The most erroneous stories are those we think we know best, and therefore never scrutinize or question.
~ Stephen Jay Gould
One of the reasons I moved to New York City (other than for overtly-serious reasons, like college) was . . . live jazz. I love the hole-in-the-wall blues bars and jazz clubs, like the one near my alma mater -- Smoke.
I need music to write puzzles. And so, I rely on my home state (NJ) for a fantastic late-night soundtrack; the radio is tuned to WBGO, a great jazz station out of Newark.
"Oleo" is a jazz standard that weaves through Ken Burns's documentary Jazz. It's immediately recognizable to those with even a cursory knowledge of music. Written by Sonny Rollins in 1954, "Oleo" is a cut on Bag's Groove: Miles Davis's classic album and one of the most important jazz recordings ever.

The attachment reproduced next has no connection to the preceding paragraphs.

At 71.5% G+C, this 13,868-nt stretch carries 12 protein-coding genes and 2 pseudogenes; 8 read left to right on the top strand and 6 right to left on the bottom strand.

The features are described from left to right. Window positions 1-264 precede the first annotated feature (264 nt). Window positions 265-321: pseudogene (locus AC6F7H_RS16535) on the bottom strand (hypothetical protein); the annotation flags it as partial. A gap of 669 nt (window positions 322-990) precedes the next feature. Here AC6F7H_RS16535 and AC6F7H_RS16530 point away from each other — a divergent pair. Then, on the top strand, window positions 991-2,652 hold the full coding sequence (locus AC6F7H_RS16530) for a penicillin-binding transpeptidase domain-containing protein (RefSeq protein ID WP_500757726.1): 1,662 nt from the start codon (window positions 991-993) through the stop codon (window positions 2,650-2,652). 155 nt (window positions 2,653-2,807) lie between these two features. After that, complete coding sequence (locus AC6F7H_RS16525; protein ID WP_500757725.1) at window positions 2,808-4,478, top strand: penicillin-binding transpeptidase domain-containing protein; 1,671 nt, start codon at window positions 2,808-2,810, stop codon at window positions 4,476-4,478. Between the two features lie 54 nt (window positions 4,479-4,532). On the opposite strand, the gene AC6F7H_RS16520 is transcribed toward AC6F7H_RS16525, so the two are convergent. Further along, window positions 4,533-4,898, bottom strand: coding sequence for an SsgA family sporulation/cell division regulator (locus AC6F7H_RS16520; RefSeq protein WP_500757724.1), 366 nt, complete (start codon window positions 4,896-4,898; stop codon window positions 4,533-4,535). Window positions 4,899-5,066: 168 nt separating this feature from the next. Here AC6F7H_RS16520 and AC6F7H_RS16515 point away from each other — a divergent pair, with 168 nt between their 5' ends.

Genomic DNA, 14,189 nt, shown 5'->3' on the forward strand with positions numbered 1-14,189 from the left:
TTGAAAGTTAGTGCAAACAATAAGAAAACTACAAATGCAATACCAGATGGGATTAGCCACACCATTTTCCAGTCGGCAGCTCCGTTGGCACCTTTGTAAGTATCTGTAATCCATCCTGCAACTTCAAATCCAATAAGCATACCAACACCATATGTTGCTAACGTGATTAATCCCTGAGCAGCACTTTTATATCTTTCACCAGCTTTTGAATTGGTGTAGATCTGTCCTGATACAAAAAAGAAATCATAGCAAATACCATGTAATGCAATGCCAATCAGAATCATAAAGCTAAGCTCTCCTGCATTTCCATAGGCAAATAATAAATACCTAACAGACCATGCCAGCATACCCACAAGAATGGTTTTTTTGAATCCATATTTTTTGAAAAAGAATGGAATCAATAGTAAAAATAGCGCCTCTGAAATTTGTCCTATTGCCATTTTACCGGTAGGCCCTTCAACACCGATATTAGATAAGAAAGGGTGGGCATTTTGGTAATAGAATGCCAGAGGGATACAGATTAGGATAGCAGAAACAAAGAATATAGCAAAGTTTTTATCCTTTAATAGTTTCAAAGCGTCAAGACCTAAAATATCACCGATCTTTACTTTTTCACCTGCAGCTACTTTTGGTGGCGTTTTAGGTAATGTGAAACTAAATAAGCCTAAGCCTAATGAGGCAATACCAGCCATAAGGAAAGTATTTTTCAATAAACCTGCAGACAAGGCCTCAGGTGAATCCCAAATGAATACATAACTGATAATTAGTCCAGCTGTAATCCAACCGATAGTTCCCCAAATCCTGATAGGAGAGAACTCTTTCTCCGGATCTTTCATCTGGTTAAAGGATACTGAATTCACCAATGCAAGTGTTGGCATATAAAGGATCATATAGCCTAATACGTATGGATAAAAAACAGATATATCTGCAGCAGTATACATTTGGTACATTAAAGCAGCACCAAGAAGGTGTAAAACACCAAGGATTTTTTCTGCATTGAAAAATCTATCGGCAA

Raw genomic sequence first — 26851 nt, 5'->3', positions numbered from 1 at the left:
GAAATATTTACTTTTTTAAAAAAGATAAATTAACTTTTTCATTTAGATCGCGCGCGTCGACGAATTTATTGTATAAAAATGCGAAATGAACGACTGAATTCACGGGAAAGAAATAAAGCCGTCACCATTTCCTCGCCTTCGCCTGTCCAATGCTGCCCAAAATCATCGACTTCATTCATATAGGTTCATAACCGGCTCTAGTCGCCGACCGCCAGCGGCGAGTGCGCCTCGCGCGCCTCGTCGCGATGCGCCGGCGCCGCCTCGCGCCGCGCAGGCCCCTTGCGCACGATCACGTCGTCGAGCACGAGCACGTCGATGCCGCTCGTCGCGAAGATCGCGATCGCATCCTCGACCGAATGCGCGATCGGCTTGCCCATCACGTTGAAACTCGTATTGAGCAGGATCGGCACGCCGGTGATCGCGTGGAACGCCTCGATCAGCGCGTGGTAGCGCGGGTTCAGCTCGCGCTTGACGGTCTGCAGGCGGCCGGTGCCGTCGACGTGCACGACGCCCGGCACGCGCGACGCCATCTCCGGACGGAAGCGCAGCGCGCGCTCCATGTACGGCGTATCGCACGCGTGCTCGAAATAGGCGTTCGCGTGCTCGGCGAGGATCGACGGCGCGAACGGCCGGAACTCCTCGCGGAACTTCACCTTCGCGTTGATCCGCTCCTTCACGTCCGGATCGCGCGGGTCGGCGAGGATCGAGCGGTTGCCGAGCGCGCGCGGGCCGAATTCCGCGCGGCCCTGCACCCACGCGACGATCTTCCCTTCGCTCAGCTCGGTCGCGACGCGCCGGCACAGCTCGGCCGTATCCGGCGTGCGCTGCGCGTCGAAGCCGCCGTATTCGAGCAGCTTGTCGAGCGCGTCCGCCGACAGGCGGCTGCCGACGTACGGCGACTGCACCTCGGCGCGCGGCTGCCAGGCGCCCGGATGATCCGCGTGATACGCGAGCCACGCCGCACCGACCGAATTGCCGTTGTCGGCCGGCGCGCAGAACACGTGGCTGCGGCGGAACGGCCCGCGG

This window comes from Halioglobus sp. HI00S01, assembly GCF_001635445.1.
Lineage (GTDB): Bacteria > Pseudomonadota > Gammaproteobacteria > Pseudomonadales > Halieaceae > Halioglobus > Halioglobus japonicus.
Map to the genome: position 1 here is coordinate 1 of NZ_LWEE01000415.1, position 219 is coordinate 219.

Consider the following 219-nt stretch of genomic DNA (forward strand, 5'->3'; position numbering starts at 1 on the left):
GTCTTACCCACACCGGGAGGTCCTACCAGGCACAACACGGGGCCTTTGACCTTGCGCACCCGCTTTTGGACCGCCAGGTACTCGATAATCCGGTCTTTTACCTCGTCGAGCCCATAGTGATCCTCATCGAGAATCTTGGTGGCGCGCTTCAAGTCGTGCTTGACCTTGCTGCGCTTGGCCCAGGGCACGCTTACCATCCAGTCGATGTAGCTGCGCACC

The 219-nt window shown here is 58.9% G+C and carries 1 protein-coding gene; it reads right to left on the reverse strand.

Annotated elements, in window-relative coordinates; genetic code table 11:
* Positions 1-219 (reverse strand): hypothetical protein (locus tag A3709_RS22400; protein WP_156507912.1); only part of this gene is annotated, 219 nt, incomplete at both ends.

The song has been in circulation for over 55 years. And yet, it doesn't appear as a crossword clue. In puzzles, OLEO is invariably associated with the weird, non-dairy spread that doesn't melt. (Oh yeah, I can believe it's not butter!)
This is why I don't buy the old, unquestioned crosswordese myths. It's my job, as a puzzlemaker, to uncover new ways of cluing words like OLEO -- with an openness to the far corners of music, art, literature, classics.
Art Blakey said: "Jazz is known all over the world as an American musical art form, and that's it. No America, no jazz." The jazz OLEO is more than welcome in an American crossword puzzle.
OLEO . . . crosswordese? Hey, don't say that about my "Oleo."
Recognize this tune?
June 21, 2010: Inspired by the recommendations of Mr. Charles Mingus (see comments), I've added Phineas Newborn Jr.'s excellent "Oleo" to the play list. Thanks, Charles!